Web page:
Keen Shoes:

Keen Voyaguer

Photo: Voyageur.

Keen make some excellent comfy shoes, particularly if you have wide feet like me in which case you pretty much have no other choice anyway. I have had a number of Keen shoes: Targhee 2, Gypsum, Marshall and now Voyageur. Until I bought the Marshall I thought Keen had pretty much sorted out the water absorption problem with their shoes. That is shoes which take on too much weight when wet and which will not give it up again anytime soon,. They had not!

The Marshall took on much more than twice their own weight (over 450 grams of water) and were still sodden days later despite sitting on the sun in the verandah next to my old pairs of Gypsum and Targhee 2 (which I tested simultaneously) which were bone dry the next day – whereas the Marshall were still wet four days later. This is a disaster. I will say Keen generously refunded me the money on the new Marshall but not before they had caused me some angst.

We were heading off to hike the South Coast Track in NZ on the Easter Monday (See: http://www.theultralighthiker.com/westies-hut/ & etc). After close of trading on the Thursday before Easter just as we were heading off for our afternoon walk I happened to turn over my old pair of Gypsum when I realised the soles were starting to deteriorate such that they might have let me down days from anywhere. On reflection I realise that I have waked over 3,000 km in these shoes and they are still quite serviceable for daily walks – so no complaints there! Just as clearly though I needed a new pair of shoes.

I would only have Easter Saturday morning to buy them.- and I needed size 8 1/2s. Much frenzied ringing around informed me that my only accessible alternative was a pair of Marshall from a local retailer, so I bought them and off we went. Carrying that extra 450 grams of water on each foot for a week certainly took some of the gloss off our otherwise wonderful walk. In retrospect I would have been much better off taking my old pair of Redback leather boots which though they start off dry around 100 grams heavier, would have been over 300 grams lighter when wet – a certainty in Fiordland. I would also like to issue a further warning: I switched out the shoe liners for a pair of orthotic liners which I thought would be more comfortable. These liners took on and held 100 grams of water per shoe as well! Double disaster! Lesson: 1. Test and weigh long before you go. 2. Make sure you have pretty new shoes ready before any big trip!

I have advanced the suggestion to Keen that they test weigh all their boots wet, after five minutes walking after they are wet and after a number of hours drying and that they post this data along with their dry weights. I offered to repost all this data on my website right here, but they say they are not in the business of weighing wet shoes – which is a great pity. Perhaps they will change their minds? The sales representative I spoke to at Keen though owned a pair of the new Versatrail himself which he kindly tested for me. I can state that they add about 150 grams when wet much the same as my old Gypsum, Targhee2 and my new Voyageurs. (I haven’t tested the new Targhee or Gypsum)

I have now bought a new pair of Targhee 2, Gypsum and Voyageur shoes, all in 8 ½. The new Gypsum and Targhee 2 weigh around 520 dry (a significant increase for my old Targhees which were size 8 – I hope they have not changed the lining) and the Voyaguers around 425 dry per shoe. The Voyageur added 150 grams when wet some of which pumped out after a few steps. They have lost 50 grams overnight in fairly cool air so I daresay they would dry on my feet in about half an hour as my old Gypsums and Targhees usually do.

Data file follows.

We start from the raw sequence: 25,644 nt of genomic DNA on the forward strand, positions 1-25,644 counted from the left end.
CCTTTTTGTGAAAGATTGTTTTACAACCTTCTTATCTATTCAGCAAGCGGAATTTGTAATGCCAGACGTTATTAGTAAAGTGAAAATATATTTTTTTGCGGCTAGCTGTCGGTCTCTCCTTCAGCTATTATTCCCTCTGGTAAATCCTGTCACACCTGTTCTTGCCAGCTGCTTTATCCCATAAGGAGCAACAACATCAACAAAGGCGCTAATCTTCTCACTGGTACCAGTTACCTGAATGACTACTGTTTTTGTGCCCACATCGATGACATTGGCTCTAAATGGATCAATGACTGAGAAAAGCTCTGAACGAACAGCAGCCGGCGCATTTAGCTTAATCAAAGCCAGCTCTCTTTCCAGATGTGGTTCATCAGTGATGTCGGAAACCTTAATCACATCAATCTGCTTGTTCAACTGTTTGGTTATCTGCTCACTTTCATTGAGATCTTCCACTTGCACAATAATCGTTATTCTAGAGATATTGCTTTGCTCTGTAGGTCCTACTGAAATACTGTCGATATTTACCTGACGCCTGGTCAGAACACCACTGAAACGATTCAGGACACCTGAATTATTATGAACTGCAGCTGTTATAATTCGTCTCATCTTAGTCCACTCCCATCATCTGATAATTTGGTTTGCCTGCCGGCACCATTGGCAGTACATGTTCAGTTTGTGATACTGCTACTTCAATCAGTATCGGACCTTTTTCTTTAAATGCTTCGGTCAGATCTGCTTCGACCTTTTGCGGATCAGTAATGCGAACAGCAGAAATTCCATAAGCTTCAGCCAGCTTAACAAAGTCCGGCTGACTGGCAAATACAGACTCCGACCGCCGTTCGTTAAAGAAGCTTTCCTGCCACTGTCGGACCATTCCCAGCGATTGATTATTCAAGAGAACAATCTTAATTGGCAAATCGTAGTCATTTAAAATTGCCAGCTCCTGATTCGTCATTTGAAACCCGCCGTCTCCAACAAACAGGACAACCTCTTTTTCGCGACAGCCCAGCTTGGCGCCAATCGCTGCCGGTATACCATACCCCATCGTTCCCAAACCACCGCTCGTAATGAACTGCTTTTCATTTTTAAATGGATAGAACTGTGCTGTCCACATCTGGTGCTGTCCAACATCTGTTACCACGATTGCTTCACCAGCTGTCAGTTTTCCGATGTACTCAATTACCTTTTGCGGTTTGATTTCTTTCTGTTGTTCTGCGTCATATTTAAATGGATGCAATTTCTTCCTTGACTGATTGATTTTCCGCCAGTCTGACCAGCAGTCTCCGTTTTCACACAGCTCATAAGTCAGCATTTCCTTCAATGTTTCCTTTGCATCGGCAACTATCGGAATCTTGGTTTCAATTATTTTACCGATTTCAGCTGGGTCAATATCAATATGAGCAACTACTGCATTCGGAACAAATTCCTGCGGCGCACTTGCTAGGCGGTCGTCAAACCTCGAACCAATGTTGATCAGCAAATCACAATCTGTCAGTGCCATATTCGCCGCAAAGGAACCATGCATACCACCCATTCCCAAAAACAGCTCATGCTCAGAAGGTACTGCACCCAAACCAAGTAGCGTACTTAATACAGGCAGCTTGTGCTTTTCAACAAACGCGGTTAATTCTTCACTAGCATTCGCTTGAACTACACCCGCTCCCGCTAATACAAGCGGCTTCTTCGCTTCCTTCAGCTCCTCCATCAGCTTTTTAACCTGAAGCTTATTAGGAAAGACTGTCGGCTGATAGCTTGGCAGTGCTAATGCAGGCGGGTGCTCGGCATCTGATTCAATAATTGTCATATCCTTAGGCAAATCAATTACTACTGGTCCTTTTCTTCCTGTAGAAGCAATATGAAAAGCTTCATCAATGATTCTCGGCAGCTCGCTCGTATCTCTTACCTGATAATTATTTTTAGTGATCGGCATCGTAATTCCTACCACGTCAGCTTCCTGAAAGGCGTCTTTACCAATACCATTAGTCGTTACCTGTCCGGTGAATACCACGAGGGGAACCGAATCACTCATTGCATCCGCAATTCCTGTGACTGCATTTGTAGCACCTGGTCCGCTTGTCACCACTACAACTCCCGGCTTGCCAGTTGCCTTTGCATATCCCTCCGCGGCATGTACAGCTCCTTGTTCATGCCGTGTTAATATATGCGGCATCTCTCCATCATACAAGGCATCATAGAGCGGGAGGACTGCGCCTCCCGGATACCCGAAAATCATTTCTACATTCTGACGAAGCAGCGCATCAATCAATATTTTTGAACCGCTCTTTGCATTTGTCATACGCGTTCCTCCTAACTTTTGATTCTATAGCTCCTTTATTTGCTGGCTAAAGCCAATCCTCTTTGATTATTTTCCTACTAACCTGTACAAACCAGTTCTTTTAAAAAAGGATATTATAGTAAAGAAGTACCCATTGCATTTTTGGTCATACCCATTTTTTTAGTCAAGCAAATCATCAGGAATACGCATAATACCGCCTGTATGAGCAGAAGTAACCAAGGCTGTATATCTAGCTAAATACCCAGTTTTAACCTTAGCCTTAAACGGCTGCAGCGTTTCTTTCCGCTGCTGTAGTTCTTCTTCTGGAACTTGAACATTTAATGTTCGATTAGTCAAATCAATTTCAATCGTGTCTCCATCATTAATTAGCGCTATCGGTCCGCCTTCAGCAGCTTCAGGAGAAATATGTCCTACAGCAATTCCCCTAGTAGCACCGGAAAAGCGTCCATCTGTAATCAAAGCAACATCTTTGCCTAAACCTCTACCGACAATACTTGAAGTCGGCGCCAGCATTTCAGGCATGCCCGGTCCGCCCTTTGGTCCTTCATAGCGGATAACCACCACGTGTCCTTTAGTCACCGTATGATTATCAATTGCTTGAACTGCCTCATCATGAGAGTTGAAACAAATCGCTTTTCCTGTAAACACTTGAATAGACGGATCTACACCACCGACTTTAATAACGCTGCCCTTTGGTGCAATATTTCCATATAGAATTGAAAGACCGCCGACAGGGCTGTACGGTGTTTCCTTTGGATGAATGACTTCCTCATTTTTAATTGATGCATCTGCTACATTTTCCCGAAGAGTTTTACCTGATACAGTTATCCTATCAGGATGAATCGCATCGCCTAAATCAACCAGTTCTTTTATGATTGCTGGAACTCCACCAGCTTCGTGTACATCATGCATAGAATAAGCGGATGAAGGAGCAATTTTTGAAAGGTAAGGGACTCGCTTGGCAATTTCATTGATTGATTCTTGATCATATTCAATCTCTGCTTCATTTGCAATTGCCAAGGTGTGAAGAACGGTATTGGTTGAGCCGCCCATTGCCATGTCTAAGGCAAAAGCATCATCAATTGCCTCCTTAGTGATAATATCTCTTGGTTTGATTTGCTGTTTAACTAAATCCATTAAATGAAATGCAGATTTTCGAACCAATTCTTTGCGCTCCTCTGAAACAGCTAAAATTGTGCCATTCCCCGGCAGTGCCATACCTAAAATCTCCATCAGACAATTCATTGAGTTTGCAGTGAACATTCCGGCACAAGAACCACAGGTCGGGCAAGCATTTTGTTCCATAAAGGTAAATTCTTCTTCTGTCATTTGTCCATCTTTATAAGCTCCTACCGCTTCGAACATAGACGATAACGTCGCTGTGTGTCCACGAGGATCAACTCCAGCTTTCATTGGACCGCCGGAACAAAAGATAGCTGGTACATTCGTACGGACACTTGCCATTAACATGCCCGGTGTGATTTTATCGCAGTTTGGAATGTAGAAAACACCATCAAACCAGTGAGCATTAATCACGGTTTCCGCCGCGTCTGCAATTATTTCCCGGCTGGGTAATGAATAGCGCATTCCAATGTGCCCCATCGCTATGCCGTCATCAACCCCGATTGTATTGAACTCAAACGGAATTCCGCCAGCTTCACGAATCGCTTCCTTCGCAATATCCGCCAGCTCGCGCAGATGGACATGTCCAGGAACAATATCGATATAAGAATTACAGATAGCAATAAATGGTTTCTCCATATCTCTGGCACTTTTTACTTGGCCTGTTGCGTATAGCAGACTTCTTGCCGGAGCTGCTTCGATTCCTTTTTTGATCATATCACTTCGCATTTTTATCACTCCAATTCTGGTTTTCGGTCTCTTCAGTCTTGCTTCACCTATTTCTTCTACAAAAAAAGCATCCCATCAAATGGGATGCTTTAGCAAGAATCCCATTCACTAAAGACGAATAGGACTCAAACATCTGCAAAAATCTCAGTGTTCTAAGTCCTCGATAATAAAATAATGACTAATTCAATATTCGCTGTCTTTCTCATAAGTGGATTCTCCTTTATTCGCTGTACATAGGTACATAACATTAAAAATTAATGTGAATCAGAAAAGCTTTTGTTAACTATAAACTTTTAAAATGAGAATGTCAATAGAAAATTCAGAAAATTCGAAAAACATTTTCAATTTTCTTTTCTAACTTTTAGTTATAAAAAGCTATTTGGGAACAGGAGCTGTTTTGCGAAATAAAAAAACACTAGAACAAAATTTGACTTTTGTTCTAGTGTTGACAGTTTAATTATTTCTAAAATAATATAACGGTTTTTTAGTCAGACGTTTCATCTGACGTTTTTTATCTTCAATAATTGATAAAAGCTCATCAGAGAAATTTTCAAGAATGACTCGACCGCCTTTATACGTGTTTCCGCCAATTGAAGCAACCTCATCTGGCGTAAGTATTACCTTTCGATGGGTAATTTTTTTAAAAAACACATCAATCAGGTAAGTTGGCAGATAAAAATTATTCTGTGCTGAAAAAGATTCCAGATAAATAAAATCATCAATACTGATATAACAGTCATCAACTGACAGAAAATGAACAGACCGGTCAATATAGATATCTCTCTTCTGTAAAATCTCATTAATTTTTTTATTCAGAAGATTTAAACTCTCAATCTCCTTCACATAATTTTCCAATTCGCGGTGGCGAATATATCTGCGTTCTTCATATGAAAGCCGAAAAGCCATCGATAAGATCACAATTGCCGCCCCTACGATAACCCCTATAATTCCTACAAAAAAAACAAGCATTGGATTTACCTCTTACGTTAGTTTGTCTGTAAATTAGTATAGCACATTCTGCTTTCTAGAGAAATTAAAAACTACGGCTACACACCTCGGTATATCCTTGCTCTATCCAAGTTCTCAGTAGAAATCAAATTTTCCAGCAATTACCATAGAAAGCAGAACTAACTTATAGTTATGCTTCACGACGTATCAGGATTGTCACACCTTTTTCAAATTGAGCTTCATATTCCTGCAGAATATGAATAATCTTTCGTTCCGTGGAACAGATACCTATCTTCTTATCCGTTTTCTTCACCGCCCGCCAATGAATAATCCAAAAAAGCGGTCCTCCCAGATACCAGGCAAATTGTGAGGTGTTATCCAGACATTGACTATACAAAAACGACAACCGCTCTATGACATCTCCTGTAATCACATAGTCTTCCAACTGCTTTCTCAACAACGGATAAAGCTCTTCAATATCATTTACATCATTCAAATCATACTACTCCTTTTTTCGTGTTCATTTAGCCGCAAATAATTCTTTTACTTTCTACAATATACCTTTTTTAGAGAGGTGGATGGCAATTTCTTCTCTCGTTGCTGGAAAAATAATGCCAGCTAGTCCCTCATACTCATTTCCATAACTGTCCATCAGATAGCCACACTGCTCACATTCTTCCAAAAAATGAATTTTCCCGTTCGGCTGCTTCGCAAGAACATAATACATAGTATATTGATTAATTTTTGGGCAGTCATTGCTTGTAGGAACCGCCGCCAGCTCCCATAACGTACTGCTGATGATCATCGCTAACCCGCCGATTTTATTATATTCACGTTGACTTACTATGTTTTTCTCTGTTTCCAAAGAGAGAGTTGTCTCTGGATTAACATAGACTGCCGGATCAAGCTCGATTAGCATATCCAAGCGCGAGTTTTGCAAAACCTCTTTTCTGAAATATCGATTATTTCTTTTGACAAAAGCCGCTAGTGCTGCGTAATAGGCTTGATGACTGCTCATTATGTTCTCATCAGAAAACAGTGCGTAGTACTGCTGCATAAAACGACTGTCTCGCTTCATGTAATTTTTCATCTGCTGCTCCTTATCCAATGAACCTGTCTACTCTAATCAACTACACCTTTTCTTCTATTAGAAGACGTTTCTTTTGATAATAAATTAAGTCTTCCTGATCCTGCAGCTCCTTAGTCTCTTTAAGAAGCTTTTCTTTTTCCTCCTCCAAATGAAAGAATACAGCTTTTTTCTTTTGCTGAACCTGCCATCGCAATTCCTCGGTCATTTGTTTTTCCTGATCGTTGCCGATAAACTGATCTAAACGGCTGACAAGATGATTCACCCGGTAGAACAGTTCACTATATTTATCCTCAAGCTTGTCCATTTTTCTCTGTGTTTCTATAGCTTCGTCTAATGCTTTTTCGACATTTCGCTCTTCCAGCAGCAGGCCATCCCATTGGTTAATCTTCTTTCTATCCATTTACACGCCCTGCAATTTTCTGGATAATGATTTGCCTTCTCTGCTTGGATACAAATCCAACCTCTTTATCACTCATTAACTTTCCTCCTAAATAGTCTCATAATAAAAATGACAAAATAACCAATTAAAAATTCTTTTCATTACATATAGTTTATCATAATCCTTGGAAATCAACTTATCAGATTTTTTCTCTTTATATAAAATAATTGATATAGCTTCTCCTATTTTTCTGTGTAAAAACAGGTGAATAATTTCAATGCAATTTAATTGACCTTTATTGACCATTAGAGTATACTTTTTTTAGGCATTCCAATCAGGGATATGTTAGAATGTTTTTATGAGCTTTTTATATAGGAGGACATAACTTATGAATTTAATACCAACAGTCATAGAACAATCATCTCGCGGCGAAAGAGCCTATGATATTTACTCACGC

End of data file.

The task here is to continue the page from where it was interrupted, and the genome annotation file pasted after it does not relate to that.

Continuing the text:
As the Voyaguers start off 100 grams lighter and are 100 grams lighter when wet. I suggest they will become my default hiking shoe. The new Versatrail is (apparently) marginally lighter still (and quick drying etc) but does not have such an aggressive sole so might be more appropriate on formed walking paths than in the back-blocks.

I am unaware of any shoe manufacturer who will tell you the wet weight of their shoes. They are also liable to change the composition of shoes without notice too so that anew pair might be different in this regard than your old ones. I have a whole basket of (new) shoes which I will never again wear as they either have this (too heavy wet) defect or the other main serious defect that they will  not grip on wet surfaces. As well as stating dry and wet weights manufacturers ought to be required to state a coefficient of friction for their soles both wet and dry.

I will update this post if I hear from any of them – and after I have tested out my new Targhee and Gypsum. I also like their sandals: http://www.theultralighthiker.com/sandals/.

See also:

http://www.theultralighthiker.com/foot-care/

http://www.theultralighthiker.com/why-you-should-get-your-feet-wet-when-hiking/

PS: If you are in Australia, We bought  five pairs of Keens from these folk yesterday (from A$50 per pair – a saving of hundreds of dollars!). They were cheaper even than I could buy them on the net: http://www.dfo.com.au/Moorabbin/Stores/Escape-2/ They have a huge range, stocking pretty much no other shoe brand – plus some backpacks, etc.

See Also:

http://www.theultralighthiker.com/foot-care/

https://www.theultralighthiker.com/2017/10/11/topo-terraventure-shoes/

http://www.theultralighthiker.com/ultralight-shoes/

http://www.theultralighthiker.com/why-you-should-get-your-feet-wet-when-hiking/

 

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